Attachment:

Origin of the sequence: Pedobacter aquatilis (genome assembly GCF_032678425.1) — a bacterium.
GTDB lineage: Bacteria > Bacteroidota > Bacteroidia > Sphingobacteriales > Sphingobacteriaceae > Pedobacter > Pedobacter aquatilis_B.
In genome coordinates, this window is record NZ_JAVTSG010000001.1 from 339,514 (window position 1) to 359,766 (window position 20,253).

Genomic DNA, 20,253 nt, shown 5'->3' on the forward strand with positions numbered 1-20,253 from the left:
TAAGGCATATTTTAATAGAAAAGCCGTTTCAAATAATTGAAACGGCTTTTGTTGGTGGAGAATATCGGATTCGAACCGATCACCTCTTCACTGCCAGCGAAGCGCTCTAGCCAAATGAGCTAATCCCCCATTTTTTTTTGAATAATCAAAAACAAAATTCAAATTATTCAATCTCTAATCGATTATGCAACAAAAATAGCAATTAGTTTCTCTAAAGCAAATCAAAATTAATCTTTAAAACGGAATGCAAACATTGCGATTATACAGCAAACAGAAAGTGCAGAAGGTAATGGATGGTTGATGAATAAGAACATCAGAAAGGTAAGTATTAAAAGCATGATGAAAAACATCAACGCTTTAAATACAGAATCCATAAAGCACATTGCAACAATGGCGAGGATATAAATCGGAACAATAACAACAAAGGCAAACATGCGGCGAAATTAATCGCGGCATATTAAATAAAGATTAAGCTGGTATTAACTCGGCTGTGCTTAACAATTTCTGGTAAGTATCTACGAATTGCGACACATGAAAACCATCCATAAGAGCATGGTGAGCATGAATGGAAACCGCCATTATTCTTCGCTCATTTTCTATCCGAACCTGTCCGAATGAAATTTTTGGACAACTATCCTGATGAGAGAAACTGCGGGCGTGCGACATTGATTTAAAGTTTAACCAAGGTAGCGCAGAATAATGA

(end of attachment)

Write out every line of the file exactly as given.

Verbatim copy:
Origin of the sequence: Pedobacter aquatilis (genome assembly GCF_032678425.1) — a bacterium.
GTDB lineage: Bacteria > Bacteroidota > Bacteroidia > Sphingobacteriales > Sphingobacteriaceae > Pedobacter > Pedobacter aquatilis_B.
In genome coordinates, this window is record NZ_JAVTSG010000001.1 from 339,514 (window position 1) to 359,766 (window position 20,253).

Genomic DNA, 20,253 nt, shown 5'->3' on the forward strand with positions numbered 1-20,253 from the left:
TAAGGCATATTTTAATAGAAAAGCCGTTTCAAATAATTGAAACGGCTTTTGTTGGTGGAGAATATCGGATTCGAACCGATCACCTCTTCACTGCCAGCGAAGCGCTCTAGCCAAATGAGCTAATCCCCCATTTTTTTTTGAATAATCAAAAACAAAATTCAAATTATTCAATCTCTAATCGATTATGCAACAAAAATAGCAATTAGTTTCTCTAAAGCAAATCAAAATTAATCTTTAAAACGGAATGCAAACATTGCGATTATACAGCAAACAGAAAGTGCAGAAGGTAATGGATGGTTGATGAATAAGAACATCAGAAAGGTAAGTATTAAAAGCATGATGAAAAACATCAACGCTTTAAATACAGAATCCATAAAGCACATTGCAACAATGGCGAGGATATAAATCGGAACAATAACAACAAAGGCAAACATGCGGCGAAATTAATCGCGGCATATTAAATAAAGATTAAGCTGGTATTAACTCGGCTGTGCTTAACAATTTCTGGTAAGTATCTACGAATTGCGACACATGAAAACCATCCATAAGAGCATGGTGAGCATGAATGGAAACCGCCATTATTCTTCGCTCATTTTCTATCCGAACCTGTCCGAATGAAATTTTTGGACAACTATCCTGATGAGAGAAACTGCGGGCGTGCGACATTGATTTAAAGTTTAACCAAGGTAGCGCAGAATAATGA